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​The Taming of the Email

by Chuck Solly | .(JavaScript must be enabled to view this email address) | Culture | May 2nd, 2018

I get about 100 emails a day. Some of them are not my fault. Others, in a weak moment, I asked for. I spend about an hour a month unsubscribing from the ones that I don’t want or use. I have four email accounts from different email providers. All of these pieces of mail require management to keep from clicking from site to site trying to read all of them. The managers that I will speak of today gather all of your email and put it in one place.

Tip: At the bottom of all advertising email and commercial email is a link that will take you to a page where you can go to UNSUBSCRIBE from that email list. It doesn’t always work because the email sender will sometimes ignore it but eventually it will reduce the number of mails that you consider Spam.

I will cover the top email managers:

Outlook - The Big Dog - It is an included part of some Microsoft Office packages, but can also be bought separately starting at about $100 for the standalone desktop app.There are a ton of tools available in Outlook, and they can be a bit daunting for beginners. Thankfully, Outlook has been redesigned in the past few years to not shove everything in your face right away. This is the email manager used most by businesses large and small.

Mailbird - This is a very lightweight program that won't bog down your PC, but is still beautiful to look at and easy to use. Just about everything about the app can be customized, from account icons to text formatting to reply colors, leaving you pleased each time you open the app. You can import your mailboxes from your other email services into Mailbird. This is a huge feature, a great time saver. There is a free version that has limited function, a pro version that starts at about $1 a month, and a lifetime pro subscription that costs about $45.

eM Client - This email app has everything a basic user needs: calendar, contacts, and task integration, as well as live chat between users. eM Client allow you to import settings and content from pretty much all other email services, so you'll have no problem making the change. Keep in mind that the free version only lets you import two profiles, whereas the pro version, which starts at about $50, lets you import as many as you want. I have used eM Client for years as my main email manager. I have not found any bugs so far.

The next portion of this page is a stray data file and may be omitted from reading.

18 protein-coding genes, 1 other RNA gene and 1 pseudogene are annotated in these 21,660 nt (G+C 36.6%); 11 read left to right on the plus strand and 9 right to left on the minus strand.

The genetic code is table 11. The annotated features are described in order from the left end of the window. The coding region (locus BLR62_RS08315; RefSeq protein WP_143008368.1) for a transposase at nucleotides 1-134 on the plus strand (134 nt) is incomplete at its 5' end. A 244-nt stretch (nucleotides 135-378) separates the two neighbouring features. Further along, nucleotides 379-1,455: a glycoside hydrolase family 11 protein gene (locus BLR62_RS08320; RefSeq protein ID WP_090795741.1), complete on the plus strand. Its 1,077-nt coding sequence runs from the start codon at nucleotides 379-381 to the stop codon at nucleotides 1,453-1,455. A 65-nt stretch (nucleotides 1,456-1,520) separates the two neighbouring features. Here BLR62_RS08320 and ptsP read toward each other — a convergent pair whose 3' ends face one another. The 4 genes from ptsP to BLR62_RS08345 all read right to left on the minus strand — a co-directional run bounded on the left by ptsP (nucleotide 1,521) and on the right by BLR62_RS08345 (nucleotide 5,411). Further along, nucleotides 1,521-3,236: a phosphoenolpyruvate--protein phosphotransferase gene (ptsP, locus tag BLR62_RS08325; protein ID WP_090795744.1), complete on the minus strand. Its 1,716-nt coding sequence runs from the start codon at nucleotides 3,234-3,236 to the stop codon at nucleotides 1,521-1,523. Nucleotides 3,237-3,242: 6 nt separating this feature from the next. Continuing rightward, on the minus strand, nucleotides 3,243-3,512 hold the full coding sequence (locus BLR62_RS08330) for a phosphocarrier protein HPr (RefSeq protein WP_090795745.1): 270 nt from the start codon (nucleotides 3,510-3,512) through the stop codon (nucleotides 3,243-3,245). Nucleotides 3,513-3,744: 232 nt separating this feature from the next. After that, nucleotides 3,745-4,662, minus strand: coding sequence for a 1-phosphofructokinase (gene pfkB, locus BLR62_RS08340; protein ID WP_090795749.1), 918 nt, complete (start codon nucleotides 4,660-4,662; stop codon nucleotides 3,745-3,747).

Claws Mail - A long time email manager, Claws is an open source application that requires some knowledge of setting up and using open source apps. This may not be the best choice for you if you just getting started with computers. For those of you with more experience, Claws now has a 32-bit and a 64-bit version for Windows. There are numerous plug-ins and it is free.

Zimbra - Zimbra Desktop is a free, open source email app that has been around for quite awhile, and has been through some major changes — despite the changes, work has gone on, and we have here one of the best email apps for Windows 10 and Windows 7. Tools like calendar, contacts, tasks, and briefcase keep you on the ball throughout the day, and a tabbed message system along the top of the window reduces clutter on your desktop.

Zimbra lets you work on anything you have saved to a local disk. When you're back online, you can gather all of your mailboxes — including Gmail, Yahoo!, and Outlook accounts — into Zimbra to keep your messages easily organized. Zimbra works cross-platform on Windows, Linux, and Mac OS, and, as mentioned, is completely free.

Thunderbird - Mozilla's Thunderbird email app is sort of unique — it has a built-in extensions manager that is full of great tools created by the Thunderbird community. There's probably already an extension for that nagging problem you keep encountering with email apps, or for your idea on how to make things faster.A setup wizard will get all of your email accounts gathered safely within Thunderbird, and a strong search tool ensures you will be able to find whatever it is you're looking for. Thunderbird is a free open source application.As I have mentioned many times before in this column, make sure you do your due diligence before investing many hours and dollars in a piece of software. Have you backed up your files today?

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